Friday, November 29, 2013
Are Corporations Evil?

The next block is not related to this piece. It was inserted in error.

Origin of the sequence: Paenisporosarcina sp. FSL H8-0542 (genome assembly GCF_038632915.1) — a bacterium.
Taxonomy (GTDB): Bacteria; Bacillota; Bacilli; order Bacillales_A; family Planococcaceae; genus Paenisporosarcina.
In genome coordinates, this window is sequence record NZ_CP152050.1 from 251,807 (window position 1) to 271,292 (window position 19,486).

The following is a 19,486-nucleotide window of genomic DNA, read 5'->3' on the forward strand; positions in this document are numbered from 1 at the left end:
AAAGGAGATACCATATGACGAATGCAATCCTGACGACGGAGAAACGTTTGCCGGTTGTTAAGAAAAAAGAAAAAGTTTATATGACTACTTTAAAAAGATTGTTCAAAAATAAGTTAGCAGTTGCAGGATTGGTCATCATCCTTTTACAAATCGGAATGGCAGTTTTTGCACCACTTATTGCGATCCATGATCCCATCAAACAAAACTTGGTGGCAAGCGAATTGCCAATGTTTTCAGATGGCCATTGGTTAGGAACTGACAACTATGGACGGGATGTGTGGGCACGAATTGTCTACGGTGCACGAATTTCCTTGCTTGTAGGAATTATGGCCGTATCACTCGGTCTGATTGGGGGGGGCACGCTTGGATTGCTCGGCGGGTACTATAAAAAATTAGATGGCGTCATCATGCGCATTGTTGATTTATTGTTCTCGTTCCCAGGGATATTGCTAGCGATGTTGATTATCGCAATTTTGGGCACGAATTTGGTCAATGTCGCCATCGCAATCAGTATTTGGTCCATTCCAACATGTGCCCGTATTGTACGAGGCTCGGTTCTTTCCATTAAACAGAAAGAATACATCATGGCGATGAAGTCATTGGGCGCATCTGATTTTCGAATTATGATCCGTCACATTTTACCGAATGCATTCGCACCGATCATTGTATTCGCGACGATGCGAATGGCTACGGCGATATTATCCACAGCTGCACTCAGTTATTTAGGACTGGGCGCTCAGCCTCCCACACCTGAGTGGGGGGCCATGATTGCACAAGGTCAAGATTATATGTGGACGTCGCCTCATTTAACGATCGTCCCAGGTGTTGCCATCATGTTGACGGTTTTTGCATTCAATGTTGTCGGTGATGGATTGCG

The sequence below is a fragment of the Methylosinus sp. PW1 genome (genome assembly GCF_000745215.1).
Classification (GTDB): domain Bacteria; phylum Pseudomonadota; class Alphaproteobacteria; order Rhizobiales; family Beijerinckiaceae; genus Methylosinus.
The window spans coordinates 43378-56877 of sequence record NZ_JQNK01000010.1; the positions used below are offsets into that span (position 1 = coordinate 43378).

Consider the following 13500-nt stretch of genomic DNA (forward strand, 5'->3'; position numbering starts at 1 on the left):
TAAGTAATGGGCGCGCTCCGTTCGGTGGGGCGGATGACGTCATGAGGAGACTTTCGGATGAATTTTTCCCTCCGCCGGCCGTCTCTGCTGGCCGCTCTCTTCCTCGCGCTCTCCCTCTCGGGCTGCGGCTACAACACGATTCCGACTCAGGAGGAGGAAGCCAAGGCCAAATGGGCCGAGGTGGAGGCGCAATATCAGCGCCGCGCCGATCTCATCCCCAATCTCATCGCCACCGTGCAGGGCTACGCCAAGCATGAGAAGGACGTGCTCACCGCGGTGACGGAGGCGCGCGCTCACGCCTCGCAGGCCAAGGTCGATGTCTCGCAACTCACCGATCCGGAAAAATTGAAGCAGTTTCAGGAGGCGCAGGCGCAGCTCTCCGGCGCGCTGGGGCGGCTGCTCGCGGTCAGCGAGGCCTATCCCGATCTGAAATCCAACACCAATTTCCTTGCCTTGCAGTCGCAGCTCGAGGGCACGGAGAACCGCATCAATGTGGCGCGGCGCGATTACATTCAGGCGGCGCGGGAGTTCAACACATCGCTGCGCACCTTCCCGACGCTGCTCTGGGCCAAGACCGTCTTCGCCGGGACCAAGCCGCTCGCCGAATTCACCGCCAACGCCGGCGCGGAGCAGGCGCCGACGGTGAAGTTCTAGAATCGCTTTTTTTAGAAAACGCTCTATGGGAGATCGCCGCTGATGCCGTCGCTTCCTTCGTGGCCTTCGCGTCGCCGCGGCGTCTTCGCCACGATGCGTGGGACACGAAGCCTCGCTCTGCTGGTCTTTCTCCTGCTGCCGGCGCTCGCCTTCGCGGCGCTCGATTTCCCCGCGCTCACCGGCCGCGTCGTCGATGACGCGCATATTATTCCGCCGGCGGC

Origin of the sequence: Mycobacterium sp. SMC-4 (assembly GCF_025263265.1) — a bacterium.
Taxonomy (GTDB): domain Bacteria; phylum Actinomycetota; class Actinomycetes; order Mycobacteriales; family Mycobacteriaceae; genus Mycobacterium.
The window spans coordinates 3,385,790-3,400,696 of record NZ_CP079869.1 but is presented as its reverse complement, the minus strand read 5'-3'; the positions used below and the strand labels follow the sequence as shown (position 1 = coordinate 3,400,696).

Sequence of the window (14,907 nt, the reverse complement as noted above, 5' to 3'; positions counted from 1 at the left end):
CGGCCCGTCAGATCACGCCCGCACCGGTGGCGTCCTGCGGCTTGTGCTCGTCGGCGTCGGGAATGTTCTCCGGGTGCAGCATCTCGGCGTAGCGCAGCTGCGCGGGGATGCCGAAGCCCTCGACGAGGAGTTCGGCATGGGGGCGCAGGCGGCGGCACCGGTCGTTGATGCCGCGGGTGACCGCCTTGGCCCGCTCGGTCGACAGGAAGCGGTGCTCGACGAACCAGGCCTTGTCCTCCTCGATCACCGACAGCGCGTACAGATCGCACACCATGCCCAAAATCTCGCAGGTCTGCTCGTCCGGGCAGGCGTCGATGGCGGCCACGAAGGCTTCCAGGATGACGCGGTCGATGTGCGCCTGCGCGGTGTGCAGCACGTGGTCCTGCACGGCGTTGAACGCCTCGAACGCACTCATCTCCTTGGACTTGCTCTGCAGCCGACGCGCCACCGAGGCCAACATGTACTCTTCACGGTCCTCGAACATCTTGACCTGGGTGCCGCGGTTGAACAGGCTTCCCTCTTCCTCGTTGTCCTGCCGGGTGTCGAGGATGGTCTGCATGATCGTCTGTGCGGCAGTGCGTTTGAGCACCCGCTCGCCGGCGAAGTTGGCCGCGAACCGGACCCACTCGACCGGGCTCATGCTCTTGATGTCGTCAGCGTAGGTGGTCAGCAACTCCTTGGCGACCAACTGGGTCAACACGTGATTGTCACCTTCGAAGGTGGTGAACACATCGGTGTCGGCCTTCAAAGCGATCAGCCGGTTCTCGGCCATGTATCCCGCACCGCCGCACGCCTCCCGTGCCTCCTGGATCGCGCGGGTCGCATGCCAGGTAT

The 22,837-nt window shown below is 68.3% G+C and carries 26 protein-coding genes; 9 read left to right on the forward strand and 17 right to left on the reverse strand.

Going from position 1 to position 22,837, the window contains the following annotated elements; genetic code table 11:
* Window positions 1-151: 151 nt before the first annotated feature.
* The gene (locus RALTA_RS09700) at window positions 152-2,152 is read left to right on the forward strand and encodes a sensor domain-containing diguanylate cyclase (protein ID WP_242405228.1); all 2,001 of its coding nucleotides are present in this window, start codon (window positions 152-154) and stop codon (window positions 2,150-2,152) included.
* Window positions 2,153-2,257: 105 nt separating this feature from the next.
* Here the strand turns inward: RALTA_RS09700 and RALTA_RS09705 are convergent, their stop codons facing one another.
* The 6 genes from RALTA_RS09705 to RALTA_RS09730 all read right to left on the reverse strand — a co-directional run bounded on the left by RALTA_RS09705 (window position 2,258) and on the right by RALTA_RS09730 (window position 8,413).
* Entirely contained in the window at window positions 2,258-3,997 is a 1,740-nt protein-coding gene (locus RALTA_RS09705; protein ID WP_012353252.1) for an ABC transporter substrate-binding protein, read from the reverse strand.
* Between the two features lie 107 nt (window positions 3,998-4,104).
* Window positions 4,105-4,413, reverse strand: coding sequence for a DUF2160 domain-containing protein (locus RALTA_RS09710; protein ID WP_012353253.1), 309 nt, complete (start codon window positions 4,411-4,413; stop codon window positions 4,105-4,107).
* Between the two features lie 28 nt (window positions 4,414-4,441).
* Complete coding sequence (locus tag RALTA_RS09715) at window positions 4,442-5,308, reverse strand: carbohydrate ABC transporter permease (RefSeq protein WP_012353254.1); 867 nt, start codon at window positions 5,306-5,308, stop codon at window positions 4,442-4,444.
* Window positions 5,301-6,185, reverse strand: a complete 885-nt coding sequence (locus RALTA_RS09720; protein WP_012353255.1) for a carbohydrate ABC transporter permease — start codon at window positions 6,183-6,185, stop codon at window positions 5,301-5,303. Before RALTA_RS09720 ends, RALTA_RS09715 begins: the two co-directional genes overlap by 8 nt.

Or are we neglecting our responsibility to make them account for externalities? Should corporations pay compensation to the people in proportion to the harmful side-effects caused by their actions? When we carry out our responsibility as citizens, we will create rules that guide operation of businesses to ensure that what is profitable to industry is also what is good for society and the larger community of life. We make corporations the villains because they do bad things. But the bad acts they commit are not expressions of intrinsic evil intent. They do things to meet the needs of their customers in the most profitable way. It is our responsibility as citizens to create the rules governing society. If harmful acts are profitable, we need to change the law. We should not blame corporations for their profit-seeking behavior any more than we would blame consumers for seeking the lowest price when shopping. Both corporations and consumers are economic entities. Seeking profit and seeking low prices is what they do. The problem we need to address is our own failure to make harmful practices costly to corporations. When putting pollution or depleting resources brings a substantial financial penalty to producers, then prices for things that are more harmful to the environment will be higher. Consumers will try to avoid buying those things because they are already inclined to avoid things with high prices. Corporations will try to avoid causing harmful environmental impacts in an effort to reduce costs of production, and thereby increase profits. The most environmentally-damaging industries will shrink or go out of business. If corporations (if economic actors generally) were required by law to pay substantial penalties any time that they put pollution or take natural resources in pursuit of profit, then they would change their behavior and do those things less, because doing them would no longer be so profitable. The penalty could be in the form of a fee or a requirement to buy from a limited number of permits sold at auction. The fee amount would be greater (or number of permits offered would be fewer) if more people polled in a random survey wanted industries to try harder to reduce environmental impacts. The role of corporations in society is to meet consumer demand in the way that they calculate as most profitable or least costly. The role of citizens is to create the rules that businesses must follow. Those rules must include efficient and fair means of limiting overall environmental impacts to levels that most people feel are acceptable. When we see corporations as evildoers, we are less likely to see our own responsibility as citizens to create systems of governance that would require economic actors to account for externalities. Accounting for externalities will ensure that the cost of environmental impacts are reflected in prices for goods and services. If we assign fees to industries that extract carbon-laden material from the Earth, for example, in proportion to the amount of carbon it contains (and in relation to the amount of environmental damage caused by the extraction process), then fossil fuels will cost more. We will all get an effective signal (the higher price of fuel) that will tell us to burn less fuel. The industries that take carbon from the ground will shrink because they will not be able to sell as much fuel at the higher price. The threat to climate stability will be reduced. By adjusting the fees, we could achieve the rate of carbon extraction that at least 50% of citizens think is acceptable. (Random polls could reveal what most people want.) We should recognize that corporations do not have any intrinsic desire to foul the air and water and deplete resources. They do these things only because we buy the products and services that they are able to provide by doing them. We have a responsibility as citizens to demand that corporations account for externalities. We must demand that industries pay some compensation to the people at large when they degrade the quality of that which we all own in common, or when they take natural resources in pursuit of profit. When we do this, industries will learn to meet market demand in ways that create less pollution or no pollution. They will shift to manufacturing processes that rely more on recycled materials and will reduce inputs of raw materials. We will all learn to not buy so much of that which is harmful to the environment. We only buy as much fossil fuel as we do today because it is deceptively cheap to do so. When environmental impacts are accounted for, prices will more honestly reflect true costs. We will make different decisions about how to live. Why is there no connection drawn between the enormous environmental and climate stability challenges that we face on the one hand and the assault on human dignity and the serious threats to social stability and cohesion posed by extreme poverty and wealth disparity on the other hand? These two problems (environmental degradation and severe material deprivation) are related to our failure to share natural wealth equally. This failure points us back to the citizens' responsibility to create systems of governance that ensure that environmental impacts are accounted for AND that benefits of natural wealth are enjoyed by all. The problem of financing the change to a sustainable society will be resolved when proceeds from pollution fees and from the sale of environmental impact permits are shared among all the world's people. With a natural wealth stipend going to all the people in the world, the money to finance the change will be in the people's hands. If we buy fuel, for example, we will be paying a higher price. We can use part of our natural wealth stipend to cover this cost. The corporations selling fuel may use this additional income to pay emissions fees. At the same time, higher fuel prices will encourage research and investment in carbon-neutral fuels. Higher fuel prices will cause some people to adjust their lifestyle to reduce their need for fuel. In fact, everyone will do this to some degree. For some, it will be easier to move to live closer to their work. Others may switch to public transit or invest in a fuel-efficient automobile. Each person will make the changes most suitable to their own situation. The fee mechanism (accounting for externalities generally) will ensure that everyone is alert to opportunities for how to reduce environmental impacts, but it will not create a need for a bureaucracy to tell people or corporations exactly how to do that. Solutions to our problems can be found in our willing-ness as citizens to change the nature and character of government. Our government is an instrument through which we can fulfill our responsibilities to ensure an equal sharing of natural wealth and to define appro-priate limits to environmental impacts. The solution to our environmental problems is also the solution to our poverty and disparity problems: Charge fees to industries that pollute and extract resources; Give the fee proceeds to all the people, to each an equal amount. We will know that fees are set at the right amount when random surveys tell us that most people feel that overall rates of putting pollution and taking resources are not excessive. When we fulfill our role as citizens, we will live in the kind of world that we want to live in. We will have a truly democratic society. A sustainable and just civilization requires that we use our moral sense Systemic flaws are not reported Equal sharing of Natural Resources promotes Justice and Sustainability